Somatic Utopias: Viennese Hygiene Exhibitions
Literary Life Reform: Peter Altenberg’s Pròdrŏmŏs (1906)
Nature and Culture on Stage
2. The Body in Pieces: Viennese Literature’s Anatomies
Becoming the Blade: Vivisection as the Primal Scene
In the Dissecting Room: Arthur Schnitzler and Marie Pappenheim
Viennese Symptoms, Human Fragments: Joseph Roth’s Journalism
The Politics and Poetics of Viennese Corpses: Carry Hauser and Joseph Roth
Corpse as Capital: Ödön von Horváth’s Faith, Hope, and Charity (1932)
3. The Patient’s Body: Working-Class Women in the Clinic
Finding a Voice: The Poetics of Pregnancy (Marie Pappenheim and Ilka Maria Ungar)
Egon Schiele in the Clinic
In the Women’s Clinic: Architecture, Gaze, Film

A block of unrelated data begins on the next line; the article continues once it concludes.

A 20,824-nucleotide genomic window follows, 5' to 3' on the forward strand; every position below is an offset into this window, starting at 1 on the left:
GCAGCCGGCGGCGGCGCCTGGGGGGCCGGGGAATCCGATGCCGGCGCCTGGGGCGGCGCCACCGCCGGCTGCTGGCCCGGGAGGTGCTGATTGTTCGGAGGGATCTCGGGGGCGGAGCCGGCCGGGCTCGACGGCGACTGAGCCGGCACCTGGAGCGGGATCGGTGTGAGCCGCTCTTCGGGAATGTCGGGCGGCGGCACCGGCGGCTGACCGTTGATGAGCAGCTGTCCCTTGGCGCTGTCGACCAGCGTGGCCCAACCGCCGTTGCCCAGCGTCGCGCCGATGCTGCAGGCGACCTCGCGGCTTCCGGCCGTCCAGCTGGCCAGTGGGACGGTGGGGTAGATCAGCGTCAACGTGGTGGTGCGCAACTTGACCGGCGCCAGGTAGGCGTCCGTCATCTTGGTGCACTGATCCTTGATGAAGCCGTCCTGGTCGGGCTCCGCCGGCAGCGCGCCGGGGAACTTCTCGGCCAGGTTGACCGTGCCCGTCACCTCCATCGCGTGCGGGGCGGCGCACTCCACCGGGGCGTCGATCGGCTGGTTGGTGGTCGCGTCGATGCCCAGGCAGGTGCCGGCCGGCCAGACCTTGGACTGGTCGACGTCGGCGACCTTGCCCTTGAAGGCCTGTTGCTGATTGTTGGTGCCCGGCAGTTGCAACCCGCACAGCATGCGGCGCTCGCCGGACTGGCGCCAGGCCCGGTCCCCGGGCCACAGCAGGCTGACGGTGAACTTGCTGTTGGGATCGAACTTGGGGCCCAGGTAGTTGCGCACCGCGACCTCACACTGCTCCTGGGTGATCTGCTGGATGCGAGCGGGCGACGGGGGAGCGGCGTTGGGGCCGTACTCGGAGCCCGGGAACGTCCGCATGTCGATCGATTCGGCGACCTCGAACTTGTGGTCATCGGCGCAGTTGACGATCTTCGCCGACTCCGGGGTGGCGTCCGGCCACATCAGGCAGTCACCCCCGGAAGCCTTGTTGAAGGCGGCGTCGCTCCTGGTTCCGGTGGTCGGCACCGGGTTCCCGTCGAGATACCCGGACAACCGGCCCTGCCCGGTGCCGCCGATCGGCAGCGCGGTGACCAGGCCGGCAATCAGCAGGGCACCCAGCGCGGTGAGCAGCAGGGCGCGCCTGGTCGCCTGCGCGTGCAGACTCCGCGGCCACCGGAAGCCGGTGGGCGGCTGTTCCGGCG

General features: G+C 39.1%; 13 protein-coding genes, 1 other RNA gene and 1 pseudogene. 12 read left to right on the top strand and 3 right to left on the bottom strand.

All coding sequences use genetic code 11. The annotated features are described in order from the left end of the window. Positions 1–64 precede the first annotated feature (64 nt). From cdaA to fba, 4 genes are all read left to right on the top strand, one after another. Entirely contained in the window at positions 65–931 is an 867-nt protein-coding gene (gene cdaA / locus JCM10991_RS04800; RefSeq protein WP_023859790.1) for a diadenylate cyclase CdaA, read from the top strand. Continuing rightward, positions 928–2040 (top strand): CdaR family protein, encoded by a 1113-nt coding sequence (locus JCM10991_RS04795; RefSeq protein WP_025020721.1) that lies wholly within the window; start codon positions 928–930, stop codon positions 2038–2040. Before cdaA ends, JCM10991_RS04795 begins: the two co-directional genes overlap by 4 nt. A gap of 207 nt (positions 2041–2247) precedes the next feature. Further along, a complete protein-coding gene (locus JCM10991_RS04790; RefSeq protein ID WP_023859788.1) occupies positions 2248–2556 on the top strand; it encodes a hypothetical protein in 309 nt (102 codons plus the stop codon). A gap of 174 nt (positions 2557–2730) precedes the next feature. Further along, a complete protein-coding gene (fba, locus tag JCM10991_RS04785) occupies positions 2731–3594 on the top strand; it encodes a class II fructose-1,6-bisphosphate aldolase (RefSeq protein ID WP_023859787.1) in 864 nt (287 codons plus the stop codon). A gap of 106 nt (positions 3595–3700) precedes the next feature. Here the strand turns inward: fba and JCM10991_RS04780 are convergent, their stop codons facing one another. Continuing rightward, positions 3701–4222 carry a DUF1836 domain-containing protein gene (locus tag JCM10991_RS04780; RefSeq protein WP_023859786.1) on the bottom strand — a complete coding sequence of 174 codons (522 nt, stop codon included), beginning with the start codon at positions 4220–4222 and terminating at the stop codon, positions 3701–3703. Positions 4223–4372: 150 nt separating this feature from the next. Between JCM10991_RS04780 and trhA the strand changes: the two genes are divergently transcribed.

Speaking for Suffering Mothers: Else Feldmann and Carry Hauser
The Politics and Public Visibility of Proletarian Bodies
4. The Body in Motion: Staging Silent Expression
Body Language and Crisis of Language
Hugo von Hofmannsthal and the Power of Pantomime
Self and Other: Exploring Identity through Free Dance
Making Modern Dance Viennese
Celluloid Gestures and the Cinematic Body
The Worker’s Body: Modern Dance, Machine Culture, and Social Democracy
German Studies Association: DAAD/GSA Book Prize in Literature and Cultural Studies
Nanovic Institute for European Studies, University of Notre Dame: Laura Shannon Prize in Contemporary European Studies
Waterloo Centre for German Studies: Waterloo Centre for German Studies Book Prize